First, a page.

Islamic banks warned against commodity murabaha.
A commonly used Islamic finance product could cause the downfall of the industry because it is being used inappropriately, a senior banking figure has claimed.
Islamic banks often use commodity murabaha agreements to invest their surplus cash in a Shariah compliant way. This involves buying into a basket of commodities, such as metals, held by another bank for a pre-determined amount of time and a pre-determined return.
However, in practice, many of the transactions never see any commodities change hands and sometimes there are no commodities involved, merely cash flows between banks and brokers.
"The situation is a little bit embarrassing for the industry," said Ruggiero Lomonaco, head of Middle East and Islamic private investor products, ABN Amro Markets, speaking at the Islamic Finance Forum in Dubai last month.
He pointed out that sometimes there is not even enough of a particular kind of commodity in existence to account for all of the transactions that are taking place.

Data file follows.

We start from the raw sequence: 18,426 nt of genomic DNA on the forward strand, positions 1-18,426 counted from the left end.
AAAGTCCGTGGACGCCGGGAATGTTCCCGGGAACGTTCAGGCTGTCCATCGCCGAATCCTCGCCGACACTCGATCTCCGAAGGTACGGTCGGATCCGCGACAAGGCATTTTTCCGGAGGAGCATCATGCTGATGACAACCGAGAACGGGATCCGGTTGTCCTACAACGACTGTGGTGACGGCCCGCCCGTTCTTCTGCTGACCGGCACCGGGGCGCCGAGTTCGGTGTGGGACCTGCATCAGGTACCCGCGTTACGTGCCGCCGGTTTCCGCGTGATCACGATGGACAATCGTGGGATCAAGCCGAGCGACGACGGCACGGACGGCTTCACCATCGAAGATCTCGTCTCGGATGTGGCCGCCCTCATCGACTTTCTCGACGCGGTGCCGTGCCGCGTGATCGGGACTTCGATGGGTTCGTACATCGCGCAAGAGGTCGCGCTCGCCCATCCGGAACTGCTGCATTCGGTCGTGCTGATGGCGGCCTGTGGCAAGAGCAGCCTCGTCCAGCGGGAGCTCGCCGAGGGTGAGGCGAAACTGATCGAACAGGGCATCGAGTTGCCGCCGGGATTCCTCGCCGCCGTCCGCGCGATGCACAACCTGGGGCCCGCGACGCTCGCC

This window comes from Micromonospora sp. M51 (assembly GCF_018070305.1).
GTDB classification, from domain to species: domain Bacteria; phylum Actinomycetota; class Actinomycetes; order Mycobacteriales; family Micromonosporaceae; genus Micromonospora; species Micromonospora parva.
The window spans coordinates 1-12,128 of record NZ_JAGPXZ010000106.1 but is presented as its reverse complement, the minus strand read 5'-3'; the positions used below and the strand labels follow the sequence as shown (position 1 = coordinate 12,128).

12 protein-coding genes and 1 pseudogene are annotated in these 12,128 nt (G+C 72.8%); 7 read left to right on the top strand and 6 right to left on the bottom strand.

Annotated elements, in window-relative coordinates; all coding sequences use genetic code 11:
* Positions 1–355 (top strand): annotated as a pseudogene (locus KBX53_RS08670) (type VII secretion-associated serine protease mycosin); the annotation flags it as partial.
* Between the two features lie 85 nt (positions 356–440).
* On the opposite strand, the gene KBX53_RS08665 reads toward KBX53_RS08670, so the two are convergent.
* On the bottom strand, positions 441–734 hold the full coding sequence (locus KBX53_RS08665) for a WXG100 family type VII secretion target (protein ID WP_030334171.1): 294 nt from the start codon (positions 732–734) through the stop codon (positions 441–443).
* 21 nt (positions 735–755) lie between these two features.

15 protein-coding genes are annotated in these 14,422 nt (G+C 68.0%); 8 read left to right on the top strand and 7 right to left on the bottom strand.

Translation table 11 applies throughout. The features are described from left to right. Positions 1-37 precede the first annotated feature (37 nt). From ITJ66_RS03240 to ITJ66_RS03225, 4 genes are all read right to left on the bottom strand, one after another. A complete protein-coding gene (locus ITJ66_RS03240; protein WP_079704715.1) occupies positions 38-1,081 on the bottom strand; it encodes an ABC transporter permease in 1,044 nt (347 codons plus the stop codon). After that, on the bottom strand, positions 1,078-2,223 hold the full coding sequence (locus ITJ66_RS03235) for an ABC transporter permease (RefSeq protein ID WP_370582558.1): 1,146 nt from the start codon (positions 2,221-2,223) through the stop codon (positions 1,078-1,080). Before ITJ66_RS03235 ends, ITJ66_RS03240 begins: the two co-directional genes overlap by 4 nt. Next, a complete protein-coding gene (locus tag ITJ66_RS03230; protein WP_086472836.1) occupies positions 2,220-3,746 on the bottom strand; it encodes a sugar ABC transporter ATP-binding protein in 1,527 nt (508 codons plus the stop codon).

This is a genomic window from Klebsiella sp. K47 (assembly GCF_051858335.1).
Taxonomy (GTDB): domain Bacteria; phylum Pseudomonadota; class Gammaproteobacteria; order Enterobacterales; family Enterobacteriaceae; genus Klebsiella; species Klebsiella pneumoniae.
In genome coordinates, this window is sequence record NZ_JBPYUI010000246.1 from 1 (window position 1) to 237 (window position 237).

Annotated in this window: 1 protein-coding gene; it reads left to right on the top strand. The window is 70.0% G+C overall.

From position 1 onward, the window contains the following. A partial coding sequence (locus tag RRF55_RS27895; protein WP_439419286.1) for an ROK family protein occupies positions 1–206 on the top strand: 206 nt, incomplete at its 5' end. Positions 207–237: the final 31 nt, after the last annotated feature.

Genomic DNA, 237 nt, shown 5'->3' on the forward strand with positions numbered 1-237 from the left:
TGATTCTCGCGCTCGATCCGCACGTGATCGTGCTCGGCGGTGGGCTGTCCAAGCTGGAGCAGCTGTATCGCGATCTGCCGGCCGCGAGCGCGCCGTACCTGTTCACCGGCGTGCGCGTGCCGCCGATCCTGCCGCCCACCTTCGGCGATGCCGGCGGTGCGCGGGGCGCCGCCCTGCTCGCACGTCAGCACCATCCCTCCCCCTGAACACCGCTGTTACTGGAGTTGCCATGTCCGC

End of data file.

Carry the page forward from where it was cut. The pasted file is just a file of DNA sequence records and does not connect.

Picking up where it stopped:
Lomonaco said: "I believe these very transactions can cause the fall of the industry in a very short period of time."
He proposed the use of the wa'ad swap, a controversial finance agreement that has been criticised by others in the Islamic finance community recently.
"Through this arrangement it's possible to invest in a pool of assets and link the performance of these assets to external benchmarks," he said.
Islamic investors would receive returns which could be linked to LIBOR, equities indices, or even the performance of hedge funds.
The commodity murabaha transaction was also criticised by Dr Aznan Bin Hasan, assistant professor at International Islamic University Malaysia, who said Islamic banks should only use it as a last resort if they could find no other use for their surplus liquidity.
"Otherwise if you have any other way to do it, you should do that first before a commodity murabaha," he said.
ABN Amro's Ruggiero said that economic forces could encourage Islamic banks to stop using the financial tool. "There is an incentive," he said. "You will see very shortly when interest rates go down, back to 2003 [levels], people will find alternatives."